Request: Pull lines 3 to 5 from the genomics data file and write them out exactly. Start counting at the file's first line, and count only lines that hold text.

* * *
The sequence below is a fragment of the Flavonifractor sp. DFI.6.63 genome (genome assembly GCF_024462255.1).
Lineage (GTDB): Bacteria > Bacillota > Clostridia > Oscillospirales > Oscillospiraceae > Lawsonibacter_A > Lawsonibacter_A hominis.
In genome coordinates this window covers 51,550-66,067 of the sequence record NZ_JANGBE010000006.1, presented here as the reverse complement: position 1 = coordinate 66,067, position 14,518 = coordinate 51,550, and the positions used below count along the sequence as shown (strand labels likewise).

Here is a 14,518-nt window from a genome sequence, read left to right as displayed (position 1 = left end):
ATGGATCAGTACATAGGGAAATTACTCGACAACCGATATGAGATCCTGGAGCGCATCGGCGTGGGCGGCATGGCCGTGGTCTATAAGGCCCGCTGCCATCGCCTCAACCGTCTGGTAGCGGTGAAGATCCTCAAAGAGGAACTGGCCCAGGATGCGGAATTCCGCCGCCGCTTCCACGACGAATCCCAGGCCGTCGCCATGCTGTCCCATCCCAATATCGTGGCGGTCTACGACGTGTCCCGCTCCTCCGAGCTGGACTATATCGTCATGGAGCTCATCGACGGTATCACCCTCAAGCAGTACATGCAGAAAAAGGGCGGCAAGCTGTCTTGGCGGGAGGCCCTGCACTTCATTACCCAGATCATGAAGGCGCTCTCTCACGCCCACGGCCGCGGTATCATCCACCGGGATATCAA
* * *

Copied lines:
In genome coordinates this window covers 51,550-66,067 of the sequence record NZ_JANGBE010000006.1, presented here as the reverse complement: position 1 = coordinate 66,067, position 14,518 = coordinate 51,550, and the positions used below count along the sequence as shown (strand labels likewise).

Here is a 14,518-nt window from a genome sequence, read left to right as displayed (position 1 = left end):
ATGGATCAGTACATAGGGAAATTACTCGACAACCGATATGAGATCCTGGAGCGCATCGGCGTGGGCGGCATGGCCGTGGTCTATAAGGCCCGCTGCCATCGCCTCAACCGTCTGGTAGCGGTGAAGATCCTCAAAGAGGAACTGGCCCAGGATGCGGAATTCCGCCGCCGCTTCCACGACGAATCCCAGGCCGTCGCCATGCTGTCCCATCCCAATATCGTGGCGGTCTACGACGTGTCCCGCTCCTCCGAGCTGGACTATATCGTCATGGAGCTCATCGACGGTATCACCCTCAAGCAGTACATGCAGAAAAAGGGCGGCAAGCTGTCTTGGCGGGAGGCCCTGCACTTCATTACCCAGATCATGAAGGCGCTCTCTCACGCCCACGGCCGCGGTATCATCCACCGGGATATCAA